We measure the pieces very precisely. The crane’s 127′ boom and its angle tells the operator exactly how far the load is from the turret. That distance determines the maximum load, and there cannot be any error. In the tree, I set straps on branches in such a way that the load is balanced, and I calculate the weight of the piece I plan to cut, targeting less than the maximum capacity at that distance.
The piece is then cut and the truth is told. The crane picks the piece up over my head and takes it away. Once the piece is hanging, the operator relays back to me exactly how much the piece weighs, and I compare what I estimated to the actual. This process repeats over and over until the tree is completely removed and sitting in the landing. Any error at any time would topple the crane over on me in the tree, or on the house.
The accountability of this process is fantastic. I am forced to gather my data in a matter of a few minutes, and then make the call. Then I get immediate feedback. If I am off, I wouldn’t just get my hand slapped, I would likely die. Or at a minimum a house would get crushed. This doesn’t scare me though, because I make decisions that do not exceed the limit of the system, and I have control to see most of the variables.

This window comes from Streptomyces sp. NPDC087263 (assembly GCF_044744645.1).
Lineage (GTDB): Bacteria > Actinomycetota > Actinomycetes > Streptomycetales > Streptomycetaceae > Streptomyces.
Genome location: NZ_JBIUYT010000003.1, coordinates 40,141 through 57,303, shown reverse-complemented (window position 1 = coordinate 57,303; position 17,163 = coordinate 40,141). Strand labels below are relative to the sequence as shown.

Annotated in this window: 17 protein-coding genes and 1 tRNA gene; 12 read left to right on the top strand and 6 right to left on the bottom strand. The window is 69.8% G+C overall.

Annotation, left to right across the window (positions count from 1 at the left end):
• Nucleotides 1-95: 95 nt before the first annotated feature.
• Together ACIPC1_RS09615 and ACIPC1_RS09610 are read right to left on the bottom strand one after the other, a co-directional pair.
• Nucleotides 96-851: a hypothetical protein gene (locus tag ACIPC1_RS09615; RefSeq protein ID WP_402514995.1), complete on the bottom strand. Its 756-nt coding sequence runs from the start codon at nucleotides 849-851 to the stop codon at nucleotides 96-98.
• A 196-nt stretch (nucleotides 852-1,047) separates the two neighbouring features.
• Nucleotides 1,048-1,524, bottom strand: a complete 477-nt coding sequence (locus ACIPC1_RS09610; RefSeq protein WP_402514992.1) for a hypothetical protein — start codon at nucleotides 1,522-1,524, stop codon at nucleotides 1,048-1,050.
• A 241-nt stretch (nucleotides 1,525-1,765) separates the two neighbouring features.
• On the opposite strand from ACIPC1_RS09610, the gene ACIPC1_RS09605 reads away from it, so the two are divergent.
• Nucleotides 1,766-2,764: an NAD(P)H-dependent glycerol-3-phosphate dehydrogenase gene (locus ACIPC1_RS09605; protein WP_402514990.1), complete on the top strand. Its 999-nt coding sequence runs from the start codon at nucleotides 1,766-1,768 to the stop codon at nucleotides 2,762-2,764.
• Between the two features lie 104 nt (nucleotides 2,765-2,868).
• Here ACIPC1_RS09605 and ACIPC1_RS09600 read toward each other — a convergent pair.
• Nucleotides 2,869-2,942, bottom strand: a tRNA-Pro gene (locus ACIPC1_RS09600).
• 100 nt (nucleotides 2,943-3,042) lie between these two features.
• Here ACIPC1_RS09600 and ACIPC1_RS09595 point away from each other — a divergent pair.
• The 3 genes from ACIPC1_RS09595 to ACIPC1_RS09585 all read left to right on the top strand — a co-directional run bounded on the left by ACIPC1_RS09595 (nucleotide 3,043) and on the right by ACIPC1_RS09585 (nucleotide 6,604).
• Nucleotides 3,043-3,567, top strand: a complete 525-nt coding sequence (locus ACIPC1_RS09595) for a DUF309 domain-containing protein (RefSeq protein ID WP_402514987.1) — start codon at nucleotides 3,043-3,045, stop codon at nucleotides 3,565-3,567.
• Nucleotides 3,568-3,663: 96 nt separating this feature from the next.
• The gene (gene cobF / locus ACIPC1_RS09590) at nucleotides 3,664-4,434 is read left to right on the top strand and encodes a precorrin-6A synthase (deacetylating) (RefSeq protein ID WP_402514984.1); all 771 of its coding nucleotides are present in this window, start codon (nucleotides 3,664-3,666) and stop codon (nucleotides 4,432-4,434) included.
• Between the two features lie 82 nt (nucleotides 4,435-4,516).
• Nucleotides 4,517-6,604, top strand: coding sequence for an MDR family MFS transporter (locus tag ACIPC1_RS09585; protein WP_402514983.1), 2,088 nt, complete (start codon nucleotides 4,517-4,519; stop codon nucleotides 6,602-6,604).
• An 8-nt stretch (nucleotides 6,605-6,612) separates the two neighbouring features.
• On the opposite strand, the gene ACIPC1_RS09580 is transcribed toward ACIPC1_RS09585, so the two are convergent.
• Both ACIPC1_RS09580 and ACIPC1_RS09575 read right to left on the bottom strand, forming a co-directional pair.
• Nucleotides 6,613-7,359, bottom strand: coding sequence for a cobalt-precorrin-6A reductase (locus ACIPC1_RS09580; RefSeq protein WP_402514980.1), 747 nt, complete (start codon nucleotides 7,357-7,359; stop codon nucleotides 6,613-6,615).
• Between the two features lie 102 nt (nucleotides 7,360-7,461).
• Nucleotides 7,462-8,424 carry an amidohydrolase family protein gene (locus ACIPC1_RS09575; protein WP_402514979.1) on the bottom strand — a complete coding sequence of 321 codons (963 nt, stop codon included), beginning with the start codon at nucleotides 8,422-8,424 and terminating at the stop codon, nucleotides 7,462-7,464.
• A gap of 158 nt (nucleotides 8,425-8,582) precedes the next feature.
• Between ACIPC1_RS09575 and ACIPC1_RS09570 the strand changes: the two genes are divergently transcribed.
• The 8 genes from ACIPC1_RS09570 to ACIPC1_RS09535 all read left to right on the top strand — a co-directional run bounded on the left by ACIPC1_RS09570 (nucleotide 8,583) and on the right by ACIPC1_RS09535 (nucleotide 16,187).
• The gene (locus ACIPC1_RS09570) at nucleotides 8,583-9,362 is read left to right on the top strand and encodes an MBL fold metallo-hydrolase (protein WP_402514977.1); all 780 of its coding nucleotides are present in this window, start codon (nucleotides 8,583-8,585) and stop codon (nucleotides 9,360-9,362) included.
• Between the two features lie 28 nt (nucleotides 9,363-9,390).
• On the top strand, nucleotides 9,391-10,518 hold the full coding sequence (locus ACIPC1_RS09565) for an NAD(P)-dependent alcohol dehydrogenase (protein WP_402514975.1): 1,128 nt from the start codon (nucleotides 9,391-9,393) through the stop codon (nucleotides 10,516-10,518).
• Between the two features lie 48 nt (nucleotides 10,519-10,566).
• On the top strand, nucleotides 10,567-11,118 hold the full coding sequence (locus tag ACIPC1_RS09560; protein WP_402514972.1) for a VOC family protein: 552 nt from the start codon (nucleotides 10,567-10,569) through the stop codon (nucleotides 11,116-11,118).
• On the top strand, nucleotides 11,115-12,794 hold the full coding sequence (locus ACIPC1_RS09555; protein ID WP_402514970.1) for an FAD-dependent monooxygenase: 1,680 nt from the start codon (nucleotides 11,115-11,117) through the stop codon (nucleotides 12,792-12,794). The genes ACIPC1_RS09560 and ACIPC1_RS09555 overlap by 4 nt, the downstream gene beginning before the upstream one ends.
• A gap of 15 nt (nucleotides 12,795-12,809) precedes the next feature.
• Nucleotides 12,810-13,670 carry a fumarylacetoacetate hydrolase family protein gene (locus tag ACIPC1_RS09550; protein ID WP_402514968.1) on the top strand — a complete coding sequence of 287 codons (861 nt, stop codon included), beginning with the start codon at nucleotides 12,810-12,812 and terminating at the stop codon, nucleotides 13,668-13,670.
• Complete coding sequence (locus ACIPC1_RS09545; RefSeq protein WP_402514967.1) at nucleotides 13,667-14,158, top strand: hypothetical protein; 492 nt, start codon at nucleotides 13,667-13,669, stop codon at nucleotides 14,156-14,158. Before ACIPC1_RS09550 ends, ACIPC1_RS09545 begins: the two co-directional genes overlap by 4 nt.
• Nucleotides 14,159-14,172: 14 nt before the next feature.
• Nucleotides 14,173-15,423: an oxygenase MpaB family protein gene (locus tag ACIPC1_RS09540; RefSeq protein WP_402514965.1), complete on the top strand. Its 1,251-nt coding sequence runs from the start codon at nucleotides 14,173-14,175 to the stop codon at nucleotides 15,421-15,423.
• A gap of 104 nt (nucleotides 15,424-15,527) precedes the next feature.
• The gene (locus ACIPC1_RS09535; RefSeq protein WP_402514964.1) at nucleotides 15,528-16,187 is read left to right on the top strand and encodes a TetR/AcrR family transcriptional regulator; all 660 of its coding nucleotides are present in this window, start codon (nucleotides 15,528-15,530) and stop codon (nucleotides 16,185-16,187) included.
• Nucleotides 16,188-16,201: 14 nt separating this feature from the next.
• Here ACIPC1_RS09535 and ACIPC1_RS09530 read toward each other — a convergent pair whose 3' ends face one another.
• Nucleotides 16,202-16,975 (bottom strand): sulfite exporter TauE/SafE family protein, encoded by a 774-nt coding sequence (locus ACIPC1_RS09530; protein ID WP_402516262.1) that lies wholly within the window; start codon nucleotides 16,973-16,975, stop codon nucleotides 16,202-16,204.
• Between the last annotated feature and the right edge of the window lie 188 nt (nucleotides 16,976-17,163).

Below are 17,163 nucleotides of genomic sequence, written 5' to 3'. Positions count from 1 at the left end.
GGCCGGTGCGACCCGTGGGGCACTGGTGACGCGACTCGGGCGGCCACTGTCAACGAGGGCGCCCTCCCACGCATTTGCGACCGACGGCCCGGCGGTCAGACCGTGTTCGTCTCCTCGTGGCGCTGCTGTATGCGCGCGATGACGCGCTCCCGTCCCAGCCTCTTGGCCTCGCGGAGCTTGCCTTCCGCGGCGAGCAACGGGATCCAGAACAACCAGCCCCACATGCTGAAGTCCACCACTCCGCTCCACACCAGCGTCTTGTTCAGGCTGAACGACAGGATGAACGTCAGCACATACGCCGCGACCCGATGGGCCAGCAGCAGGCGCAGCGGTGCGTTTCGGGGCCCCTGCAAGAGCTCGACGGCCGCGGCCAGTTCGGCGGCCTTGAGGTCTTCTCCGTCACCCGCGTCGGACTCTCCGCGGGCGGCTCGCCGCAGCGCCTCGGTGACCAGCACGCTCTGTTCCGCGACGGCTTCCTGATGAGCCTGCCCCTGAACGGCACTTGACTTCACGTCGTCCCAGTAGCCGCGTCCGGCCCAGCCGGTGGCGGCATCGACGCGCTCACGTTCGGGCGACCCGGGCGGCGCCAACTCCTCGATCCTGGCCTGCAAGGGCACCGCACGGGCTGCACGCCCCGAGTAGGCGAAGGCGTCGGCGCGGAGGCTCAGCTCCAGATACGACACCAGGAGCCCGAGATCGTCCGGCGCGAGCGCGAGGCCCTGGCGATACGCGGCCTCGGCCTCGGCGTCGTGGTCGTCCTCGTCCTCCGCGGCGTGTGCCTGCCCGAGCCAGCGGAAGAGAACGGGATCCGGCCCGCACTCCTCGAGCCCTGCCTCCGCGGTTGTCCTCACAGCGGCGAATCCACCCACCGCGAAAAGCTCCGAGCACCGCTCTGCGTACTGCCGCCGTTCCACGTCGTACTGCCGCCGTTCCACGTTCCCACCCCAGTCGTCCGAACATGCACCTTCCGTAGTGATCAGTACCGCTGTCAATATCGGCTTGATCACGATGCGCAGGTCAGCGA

I wish life were more like this; make a decision and get immediate feedback as to whether or not you were right. But instead, we make decisions hourly, and wait up to 10 or more years to see the implications, and by then tens of thousands of other decisions have been made based on the previous decisions. It is so complex that no one can predict the outcome of a series of decisions. Our life-planning process is inherently flawed because of this.
I am thankful that we have a creator who spans the boundaries of time and can see the sum of all decisions and knows the outcome. He has complete foreknowledge of those decisions and has known the outcome since before time began. He would often want us to make different decisions, but he loves us enough to give us complete freedom, knowing that if he controlled every decision, we would be no better than robots and could not express love back to him in that capacity.
I simply want to live my life and lead my family on a path of significance. So each day that I wake up, I have a choice; try to figure out what course of action will give that significance, or give my day to the one who gives significance. I try to choose the latter, because that is a sure thing, but most often fail. My days are full of decisions. Most are not even considered with prayerful thought. May I eventually learn, and in the meantime, keep experiencing the grace he shows me after each mistake. I simply want significance. And I know where to find it.